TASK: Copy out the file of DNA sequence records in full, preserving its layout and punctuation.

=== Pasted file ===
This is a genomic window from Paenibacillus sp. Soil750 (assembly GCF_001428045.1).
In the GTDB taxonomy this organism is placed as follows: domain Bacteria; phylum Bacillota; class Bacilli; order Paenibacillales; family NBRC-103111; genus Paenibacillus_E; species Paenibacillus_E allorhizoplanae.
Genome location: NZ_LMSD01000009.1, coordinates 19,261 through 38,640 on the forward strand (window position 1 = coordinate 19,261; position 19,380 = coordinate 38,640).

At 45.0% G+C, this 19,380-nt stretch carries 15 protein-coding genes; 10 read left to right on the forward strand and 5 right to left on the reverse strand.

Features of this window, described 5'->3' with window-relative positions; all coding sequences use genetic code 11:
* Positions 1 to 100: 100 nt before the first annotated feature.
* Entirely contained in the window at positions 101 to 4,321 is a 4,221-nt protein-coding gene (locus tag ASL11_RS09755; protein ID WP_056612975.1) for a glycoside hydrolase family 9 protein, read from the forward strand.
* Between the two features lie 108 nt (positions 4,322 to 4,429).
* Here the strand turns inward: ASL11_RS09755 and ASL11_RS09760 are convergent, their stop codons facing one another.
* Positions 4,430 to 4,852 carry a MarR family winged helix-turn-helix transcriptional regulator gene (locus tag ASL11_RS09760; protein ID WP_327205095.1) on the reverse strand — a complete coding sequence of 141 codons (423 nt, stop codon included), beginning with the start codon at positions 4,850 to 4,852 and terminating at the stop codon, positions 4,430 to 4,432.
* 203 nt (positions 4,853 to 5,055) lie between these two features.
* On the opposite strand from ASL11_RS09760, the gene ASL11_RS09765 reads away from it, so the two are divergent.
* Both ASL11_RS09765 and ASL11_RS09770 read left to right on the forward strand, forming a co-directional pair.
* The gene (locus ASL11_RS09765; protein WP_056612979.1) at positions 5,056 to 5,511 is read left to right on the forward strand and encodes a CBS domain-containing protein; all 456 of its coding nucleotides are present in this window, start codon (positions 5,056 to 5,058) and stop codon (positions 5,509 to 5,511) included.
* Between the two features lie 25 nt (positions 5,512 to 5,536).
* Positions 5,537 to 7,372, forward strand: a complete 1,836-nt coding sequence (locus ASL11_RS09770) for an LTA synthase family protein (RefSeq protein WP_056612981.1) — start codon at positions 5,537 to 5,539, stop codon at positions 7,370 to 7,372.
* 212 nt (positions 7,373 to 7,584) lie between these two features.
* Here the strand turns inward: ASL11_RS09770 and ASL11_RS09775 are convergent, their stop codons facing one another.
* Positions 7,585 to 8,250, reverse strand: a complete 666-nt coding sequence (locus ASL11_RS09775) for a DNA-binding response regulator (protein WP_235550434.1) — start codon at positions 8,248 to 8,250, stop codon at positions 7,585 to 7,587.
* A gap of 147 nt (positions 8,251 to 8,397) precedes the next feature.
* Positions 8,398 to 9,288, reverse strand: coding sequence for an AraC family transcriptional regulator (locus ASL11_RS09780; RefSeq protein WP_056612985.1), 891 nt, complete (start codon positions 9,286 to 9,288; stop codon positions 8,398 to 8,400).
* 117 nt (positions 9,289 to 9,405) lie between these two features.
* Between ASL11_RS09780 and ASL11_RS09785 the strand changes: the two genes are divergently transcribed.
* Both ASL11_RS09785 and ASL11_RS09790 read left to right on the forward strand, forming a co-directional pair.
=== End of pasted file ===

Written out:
This is a genomic window from Paenibacillus sp. Soil750 (assembly GCF_001428045.1).
In the GTDB taxonomy this organism is placed as follows: domain Bacteria; phylum Bacillota; class Bacilli; order Paenibacillales; family NBRC-103111; genus Paenibacillus_E; species Paenibacillus_E allorhizoplanae.
Genome location: NZ_LMSD01000009.1, coordinates 19,261 through 38,640 on the forward strand (window position 1 = coordinate 19,261; position 19,380 = coordinate 38,640).

At 45.0% G+C, this 19,380-nt stretch carries 15 protein-coding genes; 10 read left to right on the forward strand and 5 right to left on the reverse strand.

Features of this window, described 5'->3' with window-relative positions; all coding sequences use genetic code 11:
* Positions 1 to 100: 100 nt before the first annotated feature.
* Entirely contained in the window at positions 101 to 4,321 is a 4,221-nt protein-coding gene (locus tag ASL11_RS09755; protein ID WP_056612975.1) for a glycoside hydrolase family 9 protein, read from the forward strand.
* Between the two features lie 108 nt (positions 4,322 to 4,429).
* Here the strand turns inward: ASL11_RS09755 and ASL11_RS09760 are convergent, their stop codons facing one another.
* Positions 4,430 to 4,852 carry a MarR family winged helix-turn-helix transcriptional regulator gene (locus tag ASL11_RS09760; protein ID WP_327205095.1) on the reverse strand — a complete coding sequence of 141 codons (423 nt, stop codon included), beginning with the start codon at positions 4,850 to 4,852 and terminating at the stop codon, positions 4,430 to 4,432.
* 203 nt (positions 4,853 to 5,055) lie between these two features.
* On the opposite strand from ASL11_RS09760, the gene ASL11_RS09765 reads away from it, so the two are divergent.
* Both ASL11_RS09765 and ASL11_RS09770 read left to right on the forward strand, forming a co-directional pair.
* The gene (locus ASL11_RS09765; protein WP_056612979.1) at positions 5,056 to 5,511 is read left to right on the forward strand and encodes a CBS domain-containing protein; all 456 of its coding nucleotides are present in this window, start codon (positions 5,056 to 5,058) and stop codon (positions 5,509 to 5,511) included.
* Between the two features lie 25 nt (positions 5,512 to 5,536).
* Positions 5,537 to 7,372, forward strand: a complete 1,836-nt coding sequence (locus ASL11_RS09770) for an LTA synthase family protein (RefSeq protein WP_056612981.1) — start codon at positions 5,537 to 5,539, stop codon at positions 7,370 to 7,372.
* 212 nt (positions 7,373 to 7,584) lie between these two features.
* Here the strand turns inward: ASL11_RS09770 and ASL11_RS09775 are convergent, their stop codons facing one another.
* Positions 7,585 to 8,250, reverse strand: a complete 666-nt coding sequence (locus ASL11_RS09775) for a DNA-binding response regulator (protein WP_235550434.1) — start codon at positions 8,248 to 8,250, stop codon at positions 7,585 to 7,587.
* A gap of 147 nt (positions 8,251 to 8,397) precedes the next feature.
* Positions 8,398 to 9,288, reverse strand: coding sequence for an AraC family transcriptional regulator (locus ASL11_RS09780; RefSeq protein WP_056612985.1), 891 nt, complete (start codon positions 9,286 to 9,288; stop codon positions 8,398 to 8,400).
* 117 nt (positions 9,289 to 9,405) lie between these two features.
* Between ASL11_RS09780 and ASL11_RS09785 the strand changes: the two genes are divergently transcribed.
* Both ASL11_RS09785 and ASL11_RS09790 read left to right on the forward strand, forming a co-directional pair.